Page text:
I have to thank my colleague Bruce Goldman for taking some time off recently and leaving me to tackle a story that's normally in his territory of neurobiology. The research article he handed off is a fascinating extension of a biological plotline (subscription required) that Bruce first wrote about last August in Science Translational Medicine. The idea is that, although a particular protein called beta amyloid has for years been considered to be the smoking gun in Alzheimer's disease, a Stanford neurologist found that it's actually beneficial in animal models of multiple sclerosis.
Now, Science Translational Medicine has published the latest iteration of the researcher's work, showing that small pieces of several other amyloid-forming proteins can also relieve symptoms in mice with MS. From our release:
“What we’re finding is that, at least under certain circumstances, these amyloid peptides actually help the brain,” said Lawrence Steinman, MD, professor of neurology and neurological sciences and of pediatrics. “This really turns the ‘amyloid-is-bad’ dogma upside down. It will require a shift in people’s fundamental beliefs about neurodegeneration and diseases like multiple sclerosis, Alzheimer’s and Parkinson’s.”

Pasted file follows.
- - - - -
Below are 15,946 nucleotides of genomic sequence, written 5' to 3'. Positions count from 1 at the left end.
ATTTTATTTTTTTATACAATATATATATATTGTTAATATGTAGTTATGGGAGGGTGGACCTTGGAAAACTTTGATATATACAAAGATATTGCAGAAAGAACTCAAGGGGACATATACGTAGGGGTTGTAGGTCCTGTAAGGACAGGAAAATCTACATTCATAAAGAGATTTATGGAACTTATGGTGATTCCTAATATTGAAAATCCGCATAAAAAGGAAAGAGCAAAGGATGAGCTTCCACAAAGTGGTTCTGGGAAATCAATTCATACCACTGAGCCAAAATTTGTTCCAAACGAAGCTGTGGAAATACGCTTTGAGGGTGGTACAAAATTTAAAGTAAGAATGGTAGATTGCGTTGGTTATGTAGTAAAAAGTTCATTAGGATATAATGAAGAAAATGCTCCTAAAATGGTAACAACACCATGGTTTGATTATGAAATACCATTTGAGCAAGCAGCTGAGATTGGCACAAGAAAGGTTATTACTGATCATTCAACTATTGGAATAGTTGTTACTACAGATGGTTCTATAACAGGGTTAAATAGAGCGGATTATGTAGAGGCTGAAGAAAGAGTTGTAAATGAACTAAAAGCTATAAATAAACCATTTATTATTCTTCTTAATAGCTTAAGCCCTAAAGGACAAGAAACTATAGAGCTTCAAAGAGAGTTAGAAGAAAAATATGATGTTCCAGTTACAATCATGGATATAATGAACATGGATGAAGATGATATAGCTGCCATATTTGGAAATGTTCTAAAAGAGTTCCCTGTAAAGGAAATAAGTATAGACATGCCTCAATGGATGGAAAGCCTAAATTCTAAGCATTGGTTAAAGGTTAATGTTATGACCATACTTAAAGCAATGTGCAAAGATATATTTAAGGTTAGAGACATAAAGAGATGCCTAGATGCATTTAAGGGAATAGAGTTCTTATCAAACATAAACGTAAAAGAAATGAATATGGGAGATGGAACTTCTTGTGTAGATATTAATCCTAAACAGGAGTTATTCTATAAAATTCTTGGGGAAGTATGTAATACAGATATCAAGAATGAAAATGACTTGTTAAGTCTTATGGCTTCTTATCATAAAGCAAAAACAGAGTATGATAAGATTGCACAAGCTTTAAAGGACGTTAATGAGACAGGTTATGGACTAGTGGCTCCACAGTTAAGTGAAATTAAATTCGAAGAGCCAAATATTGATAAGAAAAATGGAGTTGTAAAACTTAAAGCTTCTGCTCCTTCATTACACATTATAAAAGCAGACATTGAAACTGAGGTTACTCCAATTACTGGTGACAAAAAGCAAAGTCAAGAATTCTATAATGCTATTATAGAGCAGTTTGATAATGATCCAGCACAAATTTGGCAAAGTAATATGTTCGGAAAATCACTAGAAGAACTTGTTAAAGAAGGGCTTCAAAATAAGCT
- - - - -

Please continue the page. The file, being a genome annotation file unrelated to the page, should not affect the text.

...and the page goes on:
[...] Taken together, the studies begin to suggest the radical new idea that full-length, amyloid-forming proteins may in fact be produced by the body as a protective, rather than destructive, force. In particular, Steinman’s study shows that these proteins may function as molecular chaperones, escorting and removing from sites of injury specific molecules involved in inflammation and inappropriate immune responses.
This remarkable rehabilitation of the black sheep of neurobiology was great fun to write, and could change how neurobiologists think about and attempt to treat neurodegeneration. For example, it's possible that therapies aimed at removing all amyloid-forming proteins from the body may hinder, rather than help, attempts to treat a patient's symptoms.
Steinman is currently scheduled (barring other breaking news) to speak about his findings on April 5 (around noon Pacific time) with Ira Flatow, the host of NPR's popular Science Friday program. I'm sure Bruce and I will both be tuning in to hear more about this fascinating story. We may have to duke it out, though, when it comes to writing the next press release about Steinman's research...
Previously: Black hat in Alzheimer's, white hat in multiple sclerosis?, Brain sponge: Stroke treatment may extend time to treat brain damage and Stanford neuroimmunologist discusses recent advances in MS research
Photo of Lawrence Steinman by Steve Fisch